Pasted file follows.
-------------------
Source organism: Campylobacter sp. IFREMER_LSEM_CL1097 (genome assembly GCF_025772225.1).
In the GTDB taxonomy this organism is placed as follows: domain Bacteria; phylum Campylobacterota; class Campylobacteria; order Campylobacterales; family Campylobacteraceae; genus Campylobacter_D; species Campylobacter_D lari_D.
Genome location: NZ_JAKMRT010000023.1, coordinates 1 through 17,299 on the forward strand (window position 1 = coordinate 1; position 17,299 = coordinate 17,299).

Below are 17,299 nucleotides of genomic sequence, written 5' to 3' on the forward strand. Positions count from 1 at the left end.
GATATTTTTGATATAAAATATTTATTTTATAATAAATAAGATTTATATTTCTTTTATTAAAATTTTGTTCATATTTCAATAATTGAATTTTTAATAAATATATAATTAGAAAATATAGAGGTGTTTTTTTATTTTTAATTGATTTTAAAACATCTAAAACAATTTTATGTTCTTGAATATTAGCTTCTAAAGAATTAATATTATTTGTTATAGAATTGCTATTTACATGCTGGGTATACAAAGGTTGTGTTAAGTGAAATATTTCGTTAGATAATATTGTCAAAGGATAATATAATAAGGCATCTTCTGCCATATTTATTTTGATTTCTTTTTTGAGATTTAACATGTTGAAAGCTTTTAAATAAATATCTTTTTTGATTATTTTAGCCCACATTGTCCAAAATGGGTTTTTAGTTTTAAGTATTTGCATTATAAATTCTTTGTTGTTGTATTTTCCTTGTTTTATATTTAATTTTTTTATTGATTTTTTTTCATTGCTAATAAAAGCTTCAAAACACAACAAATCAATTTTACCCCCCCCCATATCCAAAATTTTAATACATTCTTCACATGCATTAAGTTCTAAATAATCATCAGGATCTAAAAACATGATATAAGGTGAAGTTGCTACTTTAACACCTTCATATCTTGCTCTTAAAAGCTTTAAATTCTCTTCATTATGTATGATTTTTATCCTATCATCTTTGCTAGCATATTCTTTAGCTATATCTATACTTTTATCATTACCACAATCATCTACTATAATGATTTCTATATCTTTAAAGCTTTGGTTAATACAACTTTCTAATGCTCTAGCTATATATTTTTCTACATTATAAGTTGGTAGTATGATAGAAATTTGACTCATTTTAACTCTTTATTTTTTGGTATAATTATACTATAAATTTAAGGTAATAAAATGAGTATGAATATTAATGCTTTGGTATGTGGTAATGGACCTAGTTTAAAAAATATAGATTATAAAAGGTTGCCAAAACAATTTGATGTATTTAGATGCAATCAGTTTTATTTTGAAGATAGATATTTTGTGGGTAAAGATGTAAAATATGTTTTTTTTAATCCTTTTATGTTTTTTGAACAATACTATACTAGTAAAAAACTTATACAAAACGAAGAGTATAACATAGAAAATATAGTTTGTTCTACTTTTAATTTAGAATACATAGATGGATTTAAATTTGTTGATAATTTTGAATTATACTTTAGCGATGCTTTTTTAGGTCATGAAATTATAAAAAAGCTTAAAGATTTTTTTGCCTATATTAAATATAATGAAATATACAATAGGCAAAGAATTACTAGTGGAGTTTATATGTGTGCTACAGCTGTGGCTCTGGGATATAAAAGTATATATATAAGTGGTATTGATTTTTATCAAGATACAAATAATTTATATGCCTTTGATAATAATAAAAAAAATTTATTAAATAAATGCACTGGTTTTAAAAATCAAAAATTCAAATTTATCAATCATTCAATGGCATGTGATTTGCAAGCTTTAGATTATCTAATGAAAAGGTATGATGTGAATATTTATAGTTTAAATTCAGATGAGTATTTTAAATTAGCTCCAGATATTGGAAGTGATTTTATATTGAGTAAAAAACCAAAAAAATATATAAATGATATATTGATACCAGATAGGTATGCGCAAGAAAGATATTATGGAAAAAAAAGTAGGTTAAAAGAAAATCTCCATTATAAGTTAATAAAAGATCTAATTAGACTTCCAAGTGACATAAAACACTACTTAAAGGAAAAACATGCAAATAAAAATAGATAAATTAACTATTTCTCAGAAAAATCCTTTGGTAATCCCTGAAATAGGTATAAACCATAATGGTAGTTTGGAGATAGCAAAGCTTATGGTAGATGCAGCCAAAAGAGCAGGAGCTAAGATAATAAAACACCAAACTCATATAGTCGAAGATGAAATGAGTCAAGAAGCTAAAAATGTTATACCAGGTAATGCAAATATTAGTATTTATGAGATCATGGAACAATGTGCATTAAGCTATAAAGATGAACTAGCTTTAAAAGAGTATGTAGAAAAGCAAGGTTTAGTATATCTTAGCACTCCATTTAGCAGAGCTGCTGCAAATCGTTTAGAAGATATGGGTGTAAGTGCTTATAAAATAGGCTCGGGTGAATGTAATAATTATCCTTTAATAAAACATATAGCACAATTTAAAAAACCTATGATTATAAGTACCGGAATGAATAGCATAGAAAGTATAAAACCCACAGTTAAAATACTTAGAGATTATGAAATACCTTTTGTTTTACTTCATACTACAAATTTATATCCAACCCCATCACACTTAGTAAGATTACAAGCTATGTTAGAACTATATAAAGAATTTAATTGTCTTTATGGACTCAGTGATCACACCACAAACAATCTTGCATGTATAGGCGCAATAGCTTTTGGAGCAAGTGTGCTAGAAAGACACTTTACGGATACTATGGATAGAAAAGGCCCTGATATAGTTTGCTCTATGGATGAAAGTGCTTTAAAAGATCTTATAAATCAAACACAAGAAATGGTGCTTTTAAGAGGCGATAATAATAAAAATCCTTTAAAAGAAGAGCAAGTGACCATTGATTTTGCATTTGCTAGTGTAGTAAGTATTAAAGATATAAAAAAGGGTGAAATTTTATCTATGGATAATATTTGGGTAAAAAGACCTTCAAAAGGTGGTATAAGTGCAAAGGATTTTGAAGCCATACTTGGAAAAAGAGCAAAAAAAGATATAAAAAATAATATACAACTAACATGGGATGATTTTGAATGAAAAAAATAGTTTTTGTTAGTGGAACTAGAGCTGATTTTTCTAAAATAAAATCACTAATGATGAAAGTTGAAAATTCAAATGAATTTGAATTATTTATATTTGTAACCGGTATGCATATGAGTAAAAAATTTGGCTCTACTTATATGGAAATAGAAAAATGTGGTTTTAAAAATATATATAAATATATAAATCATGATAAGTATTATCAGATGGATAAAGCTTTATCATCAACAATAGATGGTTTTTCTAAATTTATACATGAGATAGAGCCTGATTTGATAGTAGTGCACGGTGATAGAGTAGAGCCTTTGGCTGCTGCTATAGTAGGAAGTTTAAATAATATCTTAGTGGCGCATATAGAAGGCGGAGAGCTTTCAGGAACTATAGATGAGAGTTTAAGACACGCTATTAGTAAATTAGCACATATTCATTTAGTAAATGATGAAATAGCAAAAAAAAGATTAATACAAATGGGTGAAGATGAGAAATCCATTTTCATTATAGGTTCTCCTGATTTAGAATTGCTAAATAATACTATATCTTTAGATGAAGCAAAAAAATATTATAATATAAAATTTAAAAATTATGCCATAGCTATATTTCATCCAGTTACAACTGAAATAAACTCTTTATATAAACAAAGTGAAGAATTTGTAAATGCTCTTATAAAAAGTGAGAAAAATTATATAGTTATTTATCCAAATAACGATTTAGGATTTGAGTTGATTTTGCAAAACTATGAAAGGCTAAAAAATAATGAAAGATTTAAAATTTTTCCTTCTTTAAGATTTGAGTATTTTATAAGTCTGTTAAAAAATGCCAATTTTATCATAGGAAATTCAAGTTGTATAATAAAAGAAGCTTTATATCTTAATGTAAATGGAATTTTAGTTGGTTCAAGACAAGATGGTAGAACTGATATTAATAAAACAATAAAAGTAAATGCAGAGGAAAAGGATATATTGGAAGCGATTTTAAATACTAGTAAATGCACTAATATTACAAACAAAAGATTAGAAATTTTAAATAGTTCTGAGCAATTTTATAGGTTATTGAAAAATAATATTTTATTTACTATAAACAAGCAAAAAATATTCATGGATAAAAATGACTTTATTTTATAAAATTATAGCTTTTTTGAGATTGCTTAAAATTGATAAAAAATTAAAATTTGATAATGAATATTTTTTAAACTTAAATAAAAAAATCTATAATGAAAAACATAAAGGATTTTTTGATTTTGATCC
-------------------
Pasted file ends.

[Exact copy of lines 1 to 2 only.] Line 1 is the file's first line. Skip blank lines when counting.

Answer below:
Source organism: Campylobacter sp. IFREMER_LSEM_CL1097 (genome assembly GCF_025772225.1).
In the GTDB taxonomy this organism is placed as follows: domain Bacteria; phylum Campylobacterota; class Campylobacteria; order Campylobacterales; family Campylobacteraceae; genus Campylobacter_D; species Campylobacter_D lari_D.